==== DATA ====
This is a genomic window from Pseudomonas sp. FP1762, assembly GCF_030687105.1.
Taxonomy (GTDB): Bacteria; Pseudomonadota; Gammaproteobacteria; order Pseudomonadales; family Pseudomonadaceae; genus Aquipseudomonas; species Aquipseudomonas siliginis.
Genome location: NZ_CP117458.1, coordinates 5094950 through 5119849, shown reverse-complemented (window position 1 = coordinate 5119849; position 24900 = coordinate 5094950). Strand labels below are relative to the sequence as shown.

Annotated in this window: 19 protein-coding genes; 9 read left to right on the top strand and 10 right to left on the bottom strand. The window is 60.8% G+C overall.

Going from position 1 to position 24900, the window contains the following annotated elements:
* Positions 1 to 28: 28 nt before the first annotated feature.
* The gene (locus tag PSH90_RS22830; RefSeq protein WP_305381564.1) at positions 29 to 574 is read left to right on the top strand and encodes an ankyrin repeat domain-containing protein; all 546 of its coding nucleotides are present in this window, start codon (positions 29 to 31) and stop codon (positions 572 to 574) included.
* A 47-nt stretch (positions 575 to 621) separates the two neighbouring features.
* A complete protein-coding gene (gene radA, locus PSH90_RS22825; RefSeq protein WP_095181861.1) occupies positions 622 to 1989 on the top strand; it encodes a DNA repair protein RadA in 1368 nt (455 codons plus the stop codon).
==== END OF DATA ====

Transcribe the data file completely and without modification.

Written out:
This is a genomic window from Pseudomonas sp. FP1762, assembly GCF_030687105.1.
Taxonomy (GTDB): Bacteria; Pseudomonadota; Gammaproteobacteria; order Pseudomonadales; family Pseudomonadaceae; genus Aquipseudomonas; species Aquipseudomonas siliginis.
Genome location: NZ_CP117458.1, coordinates 5094950 through 5119849, shown reverse-complemented (window position 1 = coordinate 5119849; position 24900 = coordinate 5094950). Strand labels below are relative to the sequence as shown.

Annotated in this window: 19 protein-coding genes; 9 read left to right on the top strand and 10 right to left on the bottom strand. The window is 60.8% G+C overall.

Going from position 1 to position 24900, the window contains the following annotated elements:
* Positions 1 to 28: 28 nt before the first annotated feature.
* The gene (locus tag PSH90_RS22830; RefSeq protein WP_305381564.1) at positions 29 to 574 is read left to right on the top strand and encodes an ankyrin repeat domain-containing protein; all 546 of its coding nucleotides are present in this window, start codon (positions 29 to 31) and stop codon (positions 572 to 574) included.
* A 47-nt stretch (positions 575 to 621) separates the two neighbouring features.
* A complete protein-coding gene (gene radA, locus PSH90_RS22825; RefSeq protein WP_095181861.1) occupies positions 622 to 1989 on the top strand; it encodes a DNA repair protein RadA in 1368 nt (455 codons plus the stop codon).